Eight cities in final round
to become ‘British Vegas’

By Andrew Stevens, Political Editor

28 May 2006: Eight British cities and towns have made it into the final round of bids to build the country’s first ‘super-casino’. Of 27 applicants, the final eight will have to make a further case to be chosen as the site for Britain’s only Las Vegas-style unlimited gambling hotspot. The already unsuccessful candidates expressed dismay at the decision of the government’s new Casino Advisory Panel, though 16 licenses for smaller casinos will also be awarded.

The final eight include the English cities of Manchester, Newcastle and Sheffield and two bids from London in Brent and Greenwich. The historic seaside coastal resort of Blackpool is also in the running while Scotland and Wales are represented by Glasgow and Cardiff respectively. Competition to locate the super-casino is fierce because of the economic regeneration benefits to the area of the successful council. Those unsuccessful included Solihull, home to the National Exhibition Centre, who expressed shock and dismay at the decision of the panel. In judging the merits of the applications to locate the super-casino, the panel assessed the likely social impact in each area. The panel’s final decision will be announced in December 2006.

The super-casino site chosen will have a minimum floor space of 5,000 square metres and may house up to 1,250 gaming machines with unlimited jackpots. The eight large casinos will each have a minimum floor space of 1,500 square metres and be allowed up to 150 gaming machines with maximum jackpots of £4,000, while the eight smaller venues will have a minimum floor space of 750 square metres and only 80 gaming machines of equivalent prizes. All will be permitted to allow betting but only the super-casino and larger venues will be allowed to offer bingo.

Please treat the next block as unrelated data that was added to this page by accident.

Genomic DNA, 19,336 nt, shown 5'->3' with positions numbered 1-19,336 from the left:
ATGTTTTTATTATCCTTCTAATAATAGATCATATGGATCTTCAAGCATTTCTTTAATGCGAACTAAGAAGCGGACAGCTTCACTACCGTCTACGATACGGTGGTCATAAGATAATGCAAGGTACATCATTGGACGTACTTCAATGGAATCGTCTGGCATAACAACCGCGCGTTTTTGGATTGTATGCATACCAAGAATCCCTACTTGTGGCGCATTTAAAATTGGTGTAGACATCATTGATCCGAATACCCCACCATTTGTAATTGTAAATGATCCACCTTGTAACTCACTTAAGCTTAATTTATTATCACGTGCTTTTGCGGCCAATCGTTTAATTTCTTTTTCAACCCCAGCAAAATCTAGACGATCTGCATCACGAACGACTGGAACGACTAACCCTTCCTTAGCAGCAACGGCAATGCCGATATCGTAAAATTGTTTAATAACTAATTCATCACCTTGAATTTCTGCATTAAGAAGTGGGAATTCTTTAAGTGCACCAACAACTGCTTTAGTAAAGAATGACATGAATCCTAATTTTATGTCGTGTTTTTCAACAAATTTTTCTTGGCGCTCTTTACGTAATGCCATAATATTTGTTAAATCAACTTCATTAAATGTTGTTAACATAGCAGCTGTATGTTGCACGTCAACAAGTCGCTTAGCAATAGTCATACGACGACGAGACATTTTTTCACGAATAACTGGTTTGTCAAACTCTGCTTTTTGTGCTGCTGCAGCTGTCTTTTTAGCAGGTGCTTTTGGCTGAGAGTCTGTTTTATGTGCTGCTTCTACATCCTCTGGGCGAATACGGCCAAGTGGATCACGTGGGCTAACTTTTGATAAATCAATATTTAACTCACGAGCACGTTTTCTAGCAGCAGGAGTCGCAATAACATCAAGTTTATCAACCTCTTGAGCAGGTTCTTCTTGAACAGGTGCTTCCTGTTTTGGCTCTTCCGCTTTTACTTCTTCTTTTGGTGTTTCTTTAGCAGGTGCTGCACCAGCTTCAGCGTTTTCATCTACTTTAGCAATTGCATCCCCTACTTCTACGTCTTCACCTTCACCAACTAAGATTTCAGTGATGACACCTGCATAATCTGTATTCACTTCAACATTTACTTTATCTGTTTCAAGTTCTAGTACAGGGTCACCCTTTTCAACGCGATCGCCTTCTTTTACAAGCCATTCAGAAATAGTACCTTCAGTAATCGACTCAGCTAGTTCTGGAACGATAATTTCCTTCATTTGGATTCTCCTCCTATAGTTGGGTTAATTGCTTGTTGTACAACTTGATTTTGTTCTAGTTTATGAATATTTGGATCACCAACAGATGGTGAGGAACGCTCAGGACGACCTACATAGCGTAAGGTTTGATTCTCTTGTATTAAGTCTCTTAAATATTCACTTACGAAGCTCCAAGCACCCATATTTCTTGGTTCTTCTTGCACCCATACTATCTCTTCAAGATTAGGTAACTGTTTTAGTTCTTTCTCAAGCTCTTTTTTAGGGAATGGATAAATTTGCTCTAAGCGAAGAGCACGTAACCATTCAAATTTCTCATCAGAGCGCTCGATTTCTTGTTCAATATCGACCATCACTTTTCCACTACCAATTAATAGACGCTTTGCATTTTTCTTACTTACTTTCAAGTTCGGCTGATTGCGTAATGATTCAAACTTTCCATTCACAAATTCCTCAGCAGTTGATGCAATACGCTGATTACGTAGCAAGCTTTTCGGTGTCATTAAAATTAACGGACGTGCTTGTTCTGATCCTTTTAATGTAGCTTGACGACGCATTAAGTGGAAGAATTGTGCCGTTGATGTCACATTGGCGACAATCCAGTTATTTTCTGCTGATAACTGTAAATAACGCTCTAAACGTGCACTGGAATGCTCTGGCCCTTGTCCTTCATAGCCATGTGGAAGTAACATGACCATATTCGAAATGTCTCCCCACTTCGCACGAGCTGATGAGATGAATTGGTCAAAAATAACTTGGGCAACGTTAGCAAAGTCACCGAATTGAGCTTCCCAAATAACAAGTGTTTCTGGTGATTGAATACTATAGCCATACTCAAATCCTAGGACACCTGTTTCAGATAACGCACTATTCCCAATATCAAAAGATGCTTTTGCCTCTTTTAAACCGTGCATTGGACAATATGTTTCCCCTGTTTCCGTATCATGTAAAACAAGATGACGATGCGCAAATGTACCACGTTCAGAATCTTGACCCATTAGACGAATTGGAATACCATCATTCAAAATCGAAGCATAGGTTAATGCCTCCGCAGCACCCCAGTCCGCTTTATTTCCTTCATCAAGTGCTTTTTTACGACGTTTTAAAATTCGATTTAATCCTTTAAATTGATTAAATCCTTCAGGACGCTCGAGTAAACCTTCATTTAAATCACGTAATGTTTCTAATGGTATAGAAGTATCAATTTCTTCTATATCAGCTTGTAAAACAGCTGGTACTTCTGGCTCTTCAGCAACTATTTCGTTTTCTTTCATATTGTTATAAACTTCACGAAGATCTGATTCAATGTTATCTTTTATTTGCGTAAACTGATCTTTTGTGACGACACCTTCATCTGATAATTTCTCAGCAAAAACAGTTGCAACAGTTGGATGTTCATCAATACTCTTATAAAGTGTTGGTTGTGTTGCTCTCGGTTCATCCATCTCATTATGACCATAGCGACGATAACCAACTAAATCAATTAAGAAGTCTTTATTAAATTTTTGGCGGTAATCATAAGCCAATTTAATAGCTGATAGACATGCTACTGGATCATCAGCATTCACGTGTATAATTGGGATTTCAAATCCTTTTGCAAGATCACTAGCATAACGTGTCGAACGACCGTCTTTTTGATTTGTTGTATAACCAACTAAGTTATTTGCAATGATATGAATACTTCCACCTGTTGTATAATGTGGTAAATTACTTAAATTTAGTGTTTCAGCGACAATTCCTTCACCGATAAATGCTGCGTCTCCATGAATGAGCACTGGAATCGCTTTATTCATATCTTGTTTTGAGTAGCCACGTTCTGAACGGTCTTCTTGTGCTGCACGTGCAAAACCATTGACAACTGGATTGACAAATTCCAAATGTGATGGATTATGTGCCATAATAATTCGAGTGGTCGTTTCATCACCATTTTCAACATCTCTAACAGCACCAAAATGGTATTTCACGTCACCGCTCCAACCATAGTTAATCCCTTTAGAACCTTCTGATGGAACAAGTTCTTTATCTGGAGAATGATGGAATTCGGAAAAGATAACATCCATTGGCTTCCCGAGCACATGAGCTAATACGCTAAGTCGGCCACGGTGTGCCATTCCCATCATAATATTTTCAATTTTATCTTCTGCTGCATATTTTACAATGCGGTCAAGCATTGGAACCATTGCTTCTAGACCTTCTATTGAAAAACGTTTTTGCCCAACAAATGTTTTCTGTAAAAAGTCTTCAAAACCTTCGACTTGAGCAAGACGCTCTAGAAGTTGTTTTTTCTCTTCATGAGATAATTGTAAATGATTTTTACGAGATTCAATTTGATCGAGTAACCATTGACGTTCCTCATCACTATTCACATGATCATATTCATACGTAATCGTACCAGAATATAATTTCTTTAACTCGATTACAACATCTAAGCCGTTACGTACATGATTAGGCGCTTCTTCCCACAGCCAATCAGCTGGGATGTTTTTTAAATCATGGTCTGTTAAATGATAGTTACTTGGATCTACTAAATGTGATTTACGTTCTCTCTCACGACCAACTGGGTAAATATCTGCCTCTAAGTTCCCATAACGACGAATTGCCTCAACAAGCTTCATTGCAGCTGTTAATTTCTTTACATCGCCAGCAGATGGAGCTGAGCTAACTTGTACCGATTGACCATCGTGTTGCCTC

The Gambling Act 2005, which paved the way for the liberalisation of Britain’s laws on gambling, was one of the most controversial pieces of legislation in recent times and only became law when the government watered down key parts in order to stave off opposition. Concerns over problem gambling led to MPs from all sides of Parliament to stridently oppose the legislation, which originally planned to allow for eight super-casinos, one for each region. The sole super-casino will now be a pilot though further licences will require new legislation. The Gambling Act also tightened up the law on gambling by minors and was presented as long overdue modernisation, as with the recent changes to British drinking laws, but opponents accused the government of being in hock to American gambling interests.

The proposals did not enjoy cross-party support during their legislative passage and continue to draw some opposition. The Liberal Democrats’ culture spokesman Don Foster said that those councils short-listed “should organise opportunities through meetings, petitions or local referenda for local people to have their say.”, while the Conservatives’ Hugo Swire cautioned that the government ought to get to grips with problem-gamblers before introducing a more liberalised gambling regime.

World Mayor 2023